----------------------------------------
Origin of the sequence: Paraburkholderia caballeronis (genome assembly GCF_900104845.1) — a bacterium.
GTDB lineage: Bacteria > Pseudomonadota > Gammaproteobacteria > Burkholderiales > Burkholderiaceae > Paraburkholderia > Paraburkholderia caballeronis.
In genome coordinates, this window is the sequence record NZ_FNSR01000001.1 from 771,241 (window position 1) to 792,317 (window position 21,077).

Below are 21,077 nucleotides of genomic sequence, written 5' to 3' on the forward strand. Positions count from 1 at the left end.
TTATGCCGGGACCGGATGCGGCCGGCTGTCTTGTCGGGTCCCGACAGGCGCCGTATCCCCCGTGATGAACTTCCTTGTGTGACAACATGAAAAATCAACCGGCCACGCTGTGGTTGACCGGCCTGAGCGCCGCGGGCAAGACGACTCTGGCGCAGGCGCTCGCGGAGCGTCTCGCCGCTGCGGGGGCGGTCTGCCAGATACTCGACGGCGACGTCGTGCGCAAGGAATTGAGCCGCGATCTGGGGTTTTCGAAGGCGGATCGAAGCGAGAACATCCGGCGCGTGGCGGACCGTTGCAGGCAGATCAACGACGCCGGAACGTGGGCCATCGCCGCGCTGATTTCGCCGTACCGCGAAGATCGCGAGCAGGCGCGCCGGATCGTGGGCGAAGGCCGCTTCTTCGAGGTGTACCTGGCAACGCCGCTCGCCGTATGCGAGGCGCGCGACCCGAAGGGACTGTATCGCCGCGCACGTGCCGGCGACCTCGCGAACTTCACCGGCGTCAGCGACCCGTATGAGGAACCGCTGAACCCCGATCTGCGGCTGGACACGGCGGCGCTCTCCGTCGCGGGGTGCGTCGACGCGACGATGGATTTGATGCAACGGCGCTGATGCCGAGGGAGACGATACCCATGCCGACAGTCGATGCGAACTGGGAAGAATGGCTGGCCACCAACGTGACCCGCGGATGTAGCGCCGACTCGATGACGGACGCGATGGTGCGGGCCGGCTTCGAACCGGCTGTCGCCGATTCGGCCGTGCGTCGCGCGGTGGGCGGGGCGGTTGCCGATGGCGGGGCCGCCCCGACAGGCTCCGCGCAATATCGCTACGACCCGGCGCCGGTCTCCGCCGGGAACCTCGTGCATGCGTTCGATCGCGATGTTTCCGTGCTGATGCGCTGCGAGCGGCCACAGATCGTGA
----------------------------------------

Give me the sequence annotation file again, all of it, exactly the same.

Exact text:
Origin of the sequence: Paraburkholderia caballeronis (genome assembly GCF_900104845.1) — a bacterium.
GTDB lineage: Bacteria > Pseudomonadota > Gammaproteobacteria > Burkholderiales > Burkholderiaceae > Paraburkholderia > Paraburkholderia caballeronis.
In genome coordinates, this window is the sequence record NZ_FNSR01000001.1 from 771,241 (window position 1) to 792,317 (window position 21,077).

Below are 21,077 nucleotides of genomic sequence, written 5' to 3' on the forward strand. Positions count from 1 at the left end.
TTATGCCGGGACCGGATGCGGCCGGCTGTCTTGTCGGGTCCCGACAGGCGCCGTATCCCCCGTGATGAACTTCCTTGTGTGACAACATGAAAAATCAACCGGCCACGCTGTGGTTGACCGGCCTGAGCGCCGCGGGCAAGACGACTCTGGCGCAGGCGCTCGCGGAGCGTCTCGCCGCTGCGGGGGCGGTCTGCCAGATACTCGACGGCGACGTCGTGCGCAAGGAATTGAGCCGCGATCTGGGGTTTTCGAAGGCGGATCGAAGCGAGAACATCCGGCGCGTGGCGGACCGTTGCAGGCAGATCAACGACGCCGGAACGTGGGCCATCGCCGCGCTGATTTCGCCGTACCGCGAAGATCGCGAGCAGGCGCGCCGGATCGTGGGCGAAGGCCGCTTCTTCGAGGTGTACCTGGCAACGCCGCTCGCCGTATGCGAGGCGCGCGACCCGAAGGGACTGTATCGCCGCGCACGTGCCGGCGACCTCGCGAACTTCACCGGCGTCAGCGACCCGTATGAGGAACCGCTGAACCCCGATCTGCGGCTGGACACGGCGGCGCTCTCCGTCGCGGGGTGCGTCGACGCGACGATGGATTTGATGCAACGGCGCTGATGCCGAGGGAGACGATACCCATGCCGACAGTCGATGCGAACTGGGAAGAATGGCTGGCCACCAACGTGACCCGCGGATGTAGCGCCGACTCGATGACGGACGCGATGGTGCGGGCCGGCTTCGAACCGGCTGTCGCCGATTCGGCCGTGCGTCGCGCGGTGGGCGGGGCGGTTGCCGATGGCGGGGCCGCCCCGACAGGCTCCGCGCAATATCGCTACGACCCGGCGCCGGTCTCCGCCGGGAACCTCGTGCATGCGTTCGATCGCGATGTTTCCGTGCTGATGCGCTGCGAGCGGCCACAGATCGTGA